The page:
Where the Oatmeal comes from

Years and years of eating porridge and flapjacks, of collecting tokens from the packets, and only now I visit the source of all this delicious oatmeal. It dawned on me that many of the farmers on the east coast of Ireland were growing oats for the factory.

It took a visit to the Waterford Greenway, linking Waterford

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to Dungarven on a 48km stretch of disused railway for me to make the connection between my breakfast , the mill and the crop grown to make it.

Sitting in the Coach House cafe near Kilmacthomas, I felt I had to walk at least some of it if I was to get bragging rights for having been on the Grenway.

So I walked the 1 km to Kilmacthomas village. Signs for the Mill but no actual sighting. Reillys traditional butchers where you can see them making sausages. No card machine-I was nearly checking to see that they had switched to the decimal system. Had to buy some wagon wheels eventhough they were made for children. A round of sausage meat with an circle of black pudding in the middle and finished off with pastry trimming as the wheel rim. I baked one later in the oven and they were a real treat.

But back to KIlmacthomas and the Oatmeal. I wandered down the hill to the river. I was able to get back to the greemway by walking up to the Kilmacthomas viaduct. Enormous arches holdung up the now disused railway line.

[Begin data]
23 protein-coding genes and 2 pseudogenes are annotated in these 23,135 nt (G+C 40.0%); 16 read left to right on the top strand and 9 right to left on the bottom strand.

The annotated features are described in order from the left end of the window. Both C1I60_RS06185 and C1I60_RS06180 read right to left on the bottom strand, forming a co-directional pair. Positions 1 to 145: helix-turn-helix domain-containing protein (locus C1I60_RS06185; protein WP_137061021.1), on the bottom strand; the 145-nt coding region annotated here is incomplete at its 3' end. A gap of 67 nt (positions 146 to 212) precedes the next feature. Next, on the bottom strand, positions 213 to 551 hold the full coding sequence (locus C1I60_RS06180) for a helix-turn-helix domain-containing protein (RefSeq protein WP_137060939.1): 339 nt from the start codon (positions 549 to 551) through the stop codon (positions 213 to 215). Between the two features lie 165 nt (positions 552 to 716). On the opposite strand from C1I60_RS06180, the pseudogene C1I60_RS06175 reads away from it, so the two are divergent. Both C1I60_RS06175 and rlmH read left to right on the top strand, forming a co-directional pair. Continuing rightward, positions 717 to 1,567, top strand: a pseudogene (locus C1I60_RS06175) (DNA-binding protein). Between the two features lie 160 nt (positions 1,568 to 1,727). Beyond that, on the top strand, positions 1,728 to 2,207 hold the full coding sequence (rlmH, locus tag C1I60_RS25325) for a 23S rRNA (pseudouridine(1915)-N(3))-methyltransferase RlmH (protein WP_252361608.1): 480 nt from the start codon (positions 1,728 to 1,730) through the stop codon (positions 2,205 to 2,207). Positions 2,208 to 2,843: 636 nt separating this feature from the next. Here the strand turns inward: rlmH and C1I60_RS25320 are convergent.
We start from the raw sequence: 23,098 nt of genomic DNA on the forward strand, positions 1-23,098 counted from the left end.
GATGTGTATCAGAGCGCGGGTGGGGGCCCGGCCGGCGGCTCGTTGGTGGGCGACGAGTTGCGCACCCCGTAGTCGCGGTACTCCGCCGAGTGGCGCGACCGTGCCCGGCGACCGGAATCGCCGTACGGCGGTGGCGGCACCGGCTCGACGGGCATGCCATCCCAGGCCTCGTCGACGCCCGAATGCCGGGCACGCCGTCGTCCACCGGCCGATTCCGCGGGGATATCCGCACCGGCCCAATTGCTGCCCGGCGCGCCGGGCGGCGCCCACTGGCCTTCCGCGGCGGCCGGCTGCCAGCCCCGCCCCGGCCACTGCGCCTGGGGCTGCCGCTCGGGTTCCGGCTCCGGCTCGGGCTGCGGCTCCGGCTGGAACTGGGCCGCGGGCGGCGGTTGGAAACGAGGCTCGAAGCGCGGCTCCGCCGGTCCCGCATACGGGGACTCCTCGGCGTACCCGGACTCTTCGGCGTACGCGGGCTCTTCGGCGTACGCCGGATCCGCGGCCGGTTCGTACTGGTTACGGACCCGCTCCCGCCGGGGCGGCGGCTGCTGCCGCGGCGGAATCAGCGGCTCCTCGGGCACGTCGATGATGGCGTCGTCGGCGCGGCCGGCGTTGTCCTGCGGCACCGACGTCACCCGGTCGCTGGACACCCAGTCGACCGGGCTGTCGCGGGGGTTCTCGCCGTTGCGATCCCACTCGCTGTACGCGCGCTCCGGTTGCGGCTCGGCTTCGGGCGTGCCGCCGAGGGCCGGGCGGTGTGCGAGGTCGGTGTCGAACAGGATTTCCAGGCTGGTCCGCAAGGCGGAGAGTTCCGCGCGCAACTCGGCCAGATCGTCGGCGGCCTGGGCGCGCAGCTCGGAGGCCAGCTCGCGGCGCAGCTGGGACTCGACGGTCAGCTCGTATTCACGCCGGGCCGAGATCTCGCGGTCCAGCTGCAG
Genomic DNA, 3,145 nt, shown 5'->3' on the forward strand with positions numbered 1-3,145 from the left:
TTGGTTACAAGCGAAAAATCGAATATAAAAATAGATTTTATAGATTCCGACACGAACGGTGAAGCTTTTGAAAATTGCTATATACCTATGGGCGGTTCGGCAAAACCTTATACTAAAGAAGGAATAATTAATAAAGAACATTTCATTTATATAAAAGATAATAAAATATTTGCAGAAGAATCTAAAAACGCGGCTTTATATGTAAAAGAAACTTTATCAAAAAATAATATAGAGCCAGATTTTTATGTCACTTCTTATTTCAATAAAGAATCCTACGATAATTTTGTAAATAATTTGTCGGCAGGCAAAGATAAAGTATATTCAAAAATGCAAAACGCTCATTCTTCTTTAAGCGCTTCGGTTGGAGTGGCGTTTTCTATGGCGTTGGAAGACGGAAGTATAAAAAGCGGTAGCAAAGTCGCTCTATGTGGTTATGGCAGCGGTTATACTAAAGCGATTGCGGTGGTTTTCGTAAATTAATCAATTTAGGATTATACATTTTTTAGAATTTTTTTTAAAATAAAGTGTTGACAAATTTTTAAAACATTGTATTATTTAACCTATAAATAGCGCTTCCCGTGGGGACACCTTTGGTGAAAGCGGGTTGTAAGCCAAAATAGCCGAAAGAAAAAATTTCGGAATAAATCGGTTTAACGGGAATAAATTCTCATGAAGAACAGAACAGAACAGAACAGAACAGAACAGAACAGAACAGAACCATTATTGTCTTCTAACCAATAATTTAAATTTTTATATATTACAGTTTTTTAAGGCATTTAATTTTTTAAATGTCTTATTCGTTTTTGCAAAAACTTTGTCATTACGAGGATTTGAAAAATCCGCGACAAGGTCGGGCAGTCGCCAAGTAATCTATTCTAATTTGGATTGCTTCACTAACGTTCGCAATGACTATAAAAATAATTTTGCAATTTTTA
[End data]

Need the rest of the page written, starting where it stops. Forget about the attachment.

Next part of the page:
Up here I could look beyond the village. There in all its industrial magnificence was the Flahavans oat mill. I looked below and saw the river. Duh! Mill – has a millrace. Seems obvious but of course it would have originally been powered by water.

It is a beautiful setting and looking over my other shoulder, I could see the village. I had an ‘Under Mildwood’ moment when I observed the comings and goings of the place from a distance.

It was a revelation to me that my chilhood bowls of porridge had come from here. I would say there is not a child in Ireland who has not sat dejected in front of a bowl of porridge and been told not to leave the table until its finished. The misery of seeing snakes coiling in the bowl while anothe bite is forced down. This food has become aclaimed for its low glycaemic index in latter years and it has enjoyed a revival unparalled by any other food except maybe avocadoes.

And still it comes from a mill on a river in a splendid corner of our beautiful country.

Espresso Brownie

Anything chocolatey and gooey in the centre – delish
With the hazelnut and dark chocolate this recipe has healthy credentials.

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Does Espresso in a brownie make them breakfast?
They are nice enough to have anytime of the day but maybe that’s stretching it. What ever about that, they really are delicious…..